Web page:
In December 2010, nightclubs in Osaka were raided by Japan’s police. Such raids quickly spread to Tokyo, and sparked a nationwide crackdown on nightclubs that drew global media attention to the fact that–unbeknownst to many Japanese–it was illegal during Japan’s post-Second World War period to dance due to the arcane sex-business related legislation of fueihō. This was remedied in June 2016 through reforms to fueihō brought about by a vociferous civil society campaign. This article evaluates both the crackdown and the ensuing reforms, to reveal the global politico-economic structures underlying them. Through this conceptual lens, rather than the prevailing media driven tendency to paint Japan as ‘weird’ and as the ‘no dancing’ country, Japan’s 2010 crackdown and the 2016 reforms can actually be viewed as conforming to various global level power shifts; shifts that also help to evaluate how significant the latest reforms have been. The real issue therefore, and which this article attempts to explore, is the use of the Japanese case as the entry point into rather more worrying global power shifts that seek to control night-spaces, regulate civil society, and modulate the human body through, for instance, dancing. Nightclubs are a sociological ‘canary in the coalmine’ portent of wider trends, as is Japan’s relationship with them.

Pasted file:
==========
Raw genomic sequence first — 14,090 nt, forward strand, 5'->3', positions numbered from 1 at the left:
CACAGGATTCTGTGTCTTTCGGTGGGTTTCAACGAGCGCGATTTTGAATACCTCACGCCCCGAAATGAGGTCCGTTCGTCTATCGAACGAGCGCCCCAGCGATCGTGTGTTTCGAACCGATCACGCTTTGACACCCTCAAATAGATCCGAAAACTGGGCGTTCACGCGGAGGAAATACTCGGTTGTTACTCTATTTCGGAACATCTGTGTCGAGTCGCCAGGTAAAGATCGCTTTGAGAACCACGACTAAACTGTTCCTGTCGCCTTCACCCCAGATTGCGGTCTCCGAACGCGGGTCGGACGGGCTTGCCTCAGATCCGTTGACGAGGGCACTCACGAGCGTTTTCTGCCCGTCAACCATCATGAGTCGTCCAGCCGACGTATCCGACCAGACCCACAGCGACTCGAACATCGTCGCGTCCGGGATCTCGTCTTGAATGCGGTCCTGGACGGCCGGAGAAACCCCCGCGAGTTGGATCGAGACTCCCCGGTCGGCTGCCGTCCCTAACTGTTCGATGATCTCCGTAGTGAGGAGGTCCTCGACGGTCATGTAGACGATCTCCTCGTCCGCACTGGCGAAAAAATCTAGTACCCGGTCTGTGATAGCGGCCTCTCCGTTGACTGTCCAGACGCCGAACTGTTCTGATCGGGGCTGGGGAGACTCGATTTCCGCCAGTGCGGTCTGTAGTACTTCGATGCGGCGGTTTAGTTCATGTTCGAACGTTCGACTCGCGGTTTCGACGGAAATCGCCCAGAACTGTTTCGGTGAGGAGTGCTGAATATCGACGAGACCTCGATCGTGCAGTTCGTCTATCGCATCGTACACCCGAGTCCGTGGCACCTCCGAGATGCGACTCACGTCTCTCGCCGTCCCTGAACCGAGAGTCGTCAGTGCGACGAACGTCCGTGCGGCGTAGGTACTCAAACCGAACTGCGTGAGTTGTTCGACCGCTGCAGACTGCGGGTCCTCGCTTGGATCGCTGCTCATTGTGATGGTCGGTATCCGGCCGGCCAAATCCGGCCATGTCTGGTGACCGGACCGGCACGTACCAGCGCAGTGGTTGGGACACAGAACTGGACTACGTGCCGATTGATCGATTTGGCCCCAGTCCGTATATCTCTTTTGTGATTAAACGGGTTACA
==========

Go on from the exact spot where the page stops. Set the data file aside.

ASJC Scopus subject areas
- Cultural Studies
- Sociology and Political Science